Polymerase chain reaction in effusion
RT-PCR in effusion has been discussed as an interesting diagnostic tool. Data on the
usefulness of this approach are limited, however. So far, only one study including
information about RT-PCR on ascites fluid of a limited number of cats has been reported.
In this study, six of six cats with confirmed FIP had positive RT-PCR results, and
one of one cat with ascites caused by another disease had a negative RT-PCR result
. These numbers are, however, not sufficient to judge that approach sufficiently.
Polymerase chain reaction in cerebrospinal fluid
CSF has not been recommended for RT-PCR because it may contain low numbers of virus
also in cats that do not have FIP if the blood-brain barrier is compromised. Accurate
studies are needed, however.
Polymerase chain reaction in feces
RT-PCR has been used to detect FCoV in fecal samples and is sensitive and useful for
documenting that a cat is shedding FCoV in feces . Because cats vary in how much
FCoV is shed in feces, repeated PCR should be performed daily over 4 to 5 days to
detect accurately whether a given cat is shedding FCoV. Samples for RT-PCR must be
carefully handled, kept frozen, and protected from RNA-degrading enzymes (which are
ubiquitous in most environments). PCR should be performed as quickly as possible after
collection, even if samples are frozen; delays in testing may result in false-negative
results. Positive RT-PCR results in fecal samples document FCoV infection. The strength
of the PCR signal in feces correlates with the amount of virus present in the intestines
Antibody antigen complex detection
Because FIP is an immune-mediated disease and antibody antigen complexes play an important
role, it has been suggested to look for circulating complexes in serum and effusions
, . Antibody antigen complex detection can be performed using a competitive
ELISA. Usefulness, however, is limited; the positive predictive value of the test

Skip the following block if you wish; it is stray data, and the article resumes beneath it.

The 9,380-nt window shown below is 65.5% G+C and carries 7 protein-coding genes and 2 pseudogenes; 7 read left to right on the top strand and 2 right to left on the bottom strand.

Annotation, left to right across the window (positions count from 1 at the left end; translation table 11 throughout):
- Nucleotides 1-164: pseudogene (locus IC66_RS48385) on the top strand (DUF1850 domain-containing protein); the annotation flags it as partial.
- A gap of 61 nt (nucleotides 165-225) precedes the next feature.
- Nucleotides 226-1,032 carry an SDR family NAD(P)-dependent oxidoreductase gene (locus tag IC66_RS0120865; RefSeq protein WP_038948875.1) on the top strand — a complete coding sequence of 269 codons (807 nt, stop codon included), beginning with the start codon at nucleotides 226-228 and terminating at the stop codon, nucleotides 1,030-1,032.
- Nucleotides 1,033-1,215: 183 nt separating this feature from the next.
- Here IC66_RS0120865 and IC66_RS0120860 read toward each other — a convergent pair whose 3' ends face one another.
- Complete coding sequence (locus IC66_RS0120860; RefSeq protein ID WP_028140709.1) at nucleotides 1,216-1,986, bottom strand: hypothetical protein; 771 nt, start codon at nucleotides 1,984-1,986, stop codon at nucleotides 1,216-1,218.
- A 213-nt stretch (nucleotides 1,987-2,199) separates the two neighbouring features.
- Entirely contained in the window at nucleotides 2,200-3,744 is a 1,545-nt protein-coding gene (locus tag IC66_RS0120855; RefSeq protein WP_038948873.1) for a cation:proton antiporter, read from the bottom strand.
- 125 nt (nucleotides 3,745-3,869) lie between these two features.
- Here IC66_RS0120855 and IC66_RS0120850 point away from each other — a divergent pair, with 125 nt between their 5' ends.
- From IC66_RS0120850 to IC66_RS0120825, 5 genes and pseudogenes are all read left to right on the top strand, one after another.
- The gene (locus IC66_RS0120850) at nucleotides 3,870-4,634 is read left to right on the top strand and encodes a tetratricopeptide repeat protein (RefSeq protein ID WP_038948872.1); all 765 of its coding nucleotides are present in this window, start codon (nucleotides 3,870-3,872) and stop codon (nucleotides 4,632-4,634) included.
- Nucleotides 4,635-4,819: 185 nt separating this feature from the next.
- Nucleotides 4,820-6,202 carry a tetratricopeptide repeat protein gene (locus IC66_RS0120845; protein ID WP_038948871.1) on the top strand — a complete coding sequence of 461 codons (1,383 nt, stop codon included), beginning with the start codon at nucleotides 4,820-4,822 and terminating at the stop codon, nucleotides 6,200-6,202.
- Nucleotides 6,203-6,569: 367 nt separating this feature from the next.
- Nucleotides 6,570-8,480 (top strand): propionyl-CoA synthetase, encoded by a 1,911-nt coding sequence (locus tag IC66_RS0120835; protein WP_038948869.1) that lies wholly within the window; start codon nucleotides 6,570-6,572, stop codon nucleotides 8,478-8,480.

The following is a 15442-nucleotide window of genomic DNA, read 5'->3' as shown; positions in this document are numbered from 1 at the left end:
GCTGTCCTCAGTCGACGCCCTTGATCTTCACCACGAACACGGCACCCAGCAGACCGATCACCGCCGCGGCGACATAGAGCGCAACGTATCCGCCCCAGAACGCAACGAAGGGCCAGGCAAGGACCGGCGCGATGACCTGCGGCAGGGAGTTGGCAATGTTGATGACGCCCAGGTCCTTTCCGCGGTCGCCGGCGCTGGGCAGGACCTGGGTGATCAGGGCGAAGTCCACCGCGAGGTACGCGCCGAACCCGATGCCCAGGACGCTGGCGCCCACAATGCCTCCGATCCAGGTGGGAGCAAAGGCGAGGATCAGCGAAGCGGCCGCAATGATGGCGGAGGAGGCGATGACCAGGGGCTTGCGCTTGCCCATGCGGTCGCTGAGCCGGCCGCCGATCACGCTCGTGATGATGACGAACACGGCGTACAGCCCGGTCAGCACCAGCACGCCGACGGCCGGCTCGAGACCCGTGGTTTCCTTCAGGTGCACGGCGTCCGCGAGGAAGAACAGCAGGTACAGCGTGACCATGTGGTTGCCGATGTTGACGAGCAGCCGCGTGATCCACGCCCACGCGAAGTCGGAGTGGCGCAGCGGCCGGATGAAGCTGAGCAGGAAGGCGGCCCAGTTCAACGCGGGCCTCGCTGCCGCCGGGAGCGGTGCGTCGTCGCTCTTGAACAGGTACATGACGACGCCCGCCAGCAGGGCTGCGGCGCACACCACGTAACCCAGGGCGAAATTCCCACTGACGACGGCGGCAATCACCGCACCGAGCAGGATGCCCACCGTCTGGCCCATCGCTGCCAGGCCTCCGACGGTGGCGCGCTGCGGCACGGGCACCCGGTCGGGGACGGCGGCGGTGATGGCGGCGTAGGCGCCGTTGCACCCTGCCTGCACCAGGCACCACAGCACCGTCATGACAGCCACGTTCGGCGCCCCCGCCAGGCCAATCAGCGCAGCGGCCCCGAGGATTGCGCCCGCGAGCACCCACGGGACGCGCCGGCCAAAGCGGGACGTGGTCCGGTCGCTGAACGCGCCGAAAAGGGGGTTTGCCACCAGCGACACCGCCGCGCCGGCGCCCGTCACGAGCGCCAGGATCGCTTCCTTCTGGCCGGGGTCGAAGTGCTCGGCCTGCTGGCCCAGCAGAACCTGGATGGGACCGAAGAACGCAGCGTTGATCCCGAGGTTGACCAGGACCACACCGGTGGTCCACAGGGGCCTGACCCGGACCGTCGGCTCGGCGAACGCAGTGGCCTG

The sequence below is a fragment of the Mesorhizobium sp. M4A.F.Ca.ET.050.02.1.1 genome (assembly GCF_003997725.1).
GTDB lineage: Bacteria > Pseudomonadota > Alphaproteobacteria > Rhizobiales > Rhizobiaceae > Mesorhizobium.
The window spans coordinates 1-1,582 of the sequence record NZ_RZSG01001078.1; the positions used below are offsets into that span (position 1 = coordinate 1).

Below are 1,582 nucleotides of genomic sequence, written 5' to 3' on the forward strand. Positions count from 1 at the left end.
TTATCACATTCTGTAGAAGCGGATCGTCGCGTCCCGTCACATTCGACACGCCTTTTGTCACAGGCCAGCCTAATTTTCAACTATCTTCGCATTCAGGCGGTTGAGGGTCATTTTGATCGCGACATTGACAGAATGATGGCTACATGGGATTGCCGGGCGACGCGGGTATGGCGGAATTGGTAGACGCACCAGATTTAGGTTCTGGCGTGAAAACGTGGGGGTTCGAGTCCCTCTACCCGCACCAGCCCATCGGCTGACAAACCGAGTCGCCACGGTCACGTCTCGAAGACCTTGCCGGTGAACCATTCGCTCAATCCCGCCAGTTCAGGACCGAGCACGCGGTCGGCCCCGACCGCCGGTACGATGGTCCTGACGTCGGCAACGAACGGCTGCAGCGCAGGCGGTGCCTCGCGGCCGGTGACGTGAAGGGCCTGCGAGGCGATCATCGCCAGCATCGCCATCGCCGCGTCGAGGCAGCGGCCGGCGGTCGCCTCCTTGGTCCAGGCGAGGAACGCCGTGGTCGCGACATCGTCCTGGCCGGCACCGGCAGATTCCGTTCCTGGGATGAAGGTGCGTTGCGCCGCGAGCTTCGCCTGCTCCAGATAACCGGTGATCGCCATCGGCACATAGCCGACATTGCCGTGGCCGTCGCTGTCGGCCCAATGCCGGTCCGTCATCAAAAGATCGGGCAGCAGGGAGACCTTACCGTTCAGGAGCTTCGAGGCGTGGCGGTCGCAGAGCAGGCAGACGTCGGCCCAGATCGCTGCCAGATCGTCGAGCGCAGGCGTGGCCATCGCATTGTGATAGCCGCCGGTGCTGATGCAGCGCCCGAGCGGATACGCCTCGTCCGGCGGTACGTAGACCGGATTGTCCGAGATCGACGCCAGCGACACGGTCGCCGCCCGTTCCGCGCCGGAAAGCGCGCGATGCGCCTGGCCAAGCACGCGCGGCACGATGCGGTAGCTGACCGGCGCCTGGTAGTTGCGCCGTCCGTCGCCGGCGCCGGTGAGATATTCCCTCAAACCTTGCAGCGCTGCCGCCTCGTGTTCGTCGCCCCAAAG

was not high (67%) in one study, because there were many false-positive results .
Other methods to detect the virus include searching for the presence of FCoV antigen
Immunofluorescent staining of macrophages.
Immunofluorescence staining of feline coronavirus antigen in effusion
In a study by Parodi et al , an immunofluorescence assay detecting intracellular
FCoV antigen in cells within effusion was used; however, the number of cats enrolled
in that study was limited. Hirschberger et al  detected FCoV antigen in 34 of
34 samples from cats with FIP-induced effusions. In a recent study involving a large
number of cats, immunofluorescence staining of intracellular FCoV antigen in macrophages
of effusion had a positive predictive value of 100%. There were no false-positive
results. This means that if this staining test is positive, it predicts 100% that
the cat has FIP. Unfortunately, the negative predictive value was not high (57%).
Cases that stained negative (although the cats did have FIP) can be explained by the
fact that the number of macrophages on the effusion smear is sometimes insufficient.
Another explanation is a potential masking of the antigen by competitive binding of
FCoV antibodies in effusion that displace binding of fluorescence antibodies .
Antigen in tissue
Immunohistochemistry can also be used to detect the expression of FCoV antigen in
tissue . Tammer et al  used immunohistochemistry to detect intracellular
FCoV antigen in paraffin-embedded tissues of euthanized cats and found FCoV antigen
only in macrophages of cats that had FIP and not in control cats. Hök  was able
to demonstrate FCoV antigen in the membrana nictitans of cats with FIP. It was shown
that positive staining of macrophages in effusion predicts FIP 100% ; the same
seems to be true for immunohistochemical staining of tissue macrophages. Immunostaining
cannot differentiate between the “harmless” nonmutated FCoV and the mutated FIP-causing
FCoV. Obviously, only FIP-causing virus is able to replicate in sufficiently large
amounts in macrophages, which results in positive staining. Therefore, in addition
to histopathology (if pathognomonic lesions are present), detection of intracellular
FCoV antigen by immunofluorescence or immunohistochemistry is the only way to diagnose
FIP definitively. This tool should be used whenever possible.
Diagnosis of FIP can be established in many cases with just histopathologic testing
of biopsy or necropsy samples. Hematoxylin and eosin–stained samples typically contain
localized perivascular mixed inflammation with macrophages, neutrophils, lymphocytes,
and plasma cells. Pyogranulomas may be large and consolidated, sometimes with focal
tissue necrosis, or numerous and small. Lymphoid tissues in cats with FIP often show
lymphoid depletion caused by apoptosis , , . If histologic testing is
not diagnostic, staining of antigen in macrophages  or detection of nucleic acids
in tissue  can be used to confirm FIP (
Algorithm for the diagnosis of FIP.
Virtually every cat with confirmed FIP dies. Fast and reliable diagnosis of FIP and
differentiating it from harmless enteric FCoV infection are crucial for prognostic
Treatment of healthy feline coronavirus antibody–positive cats
There is no indication that any treatment of a healthy antibody-positive cat would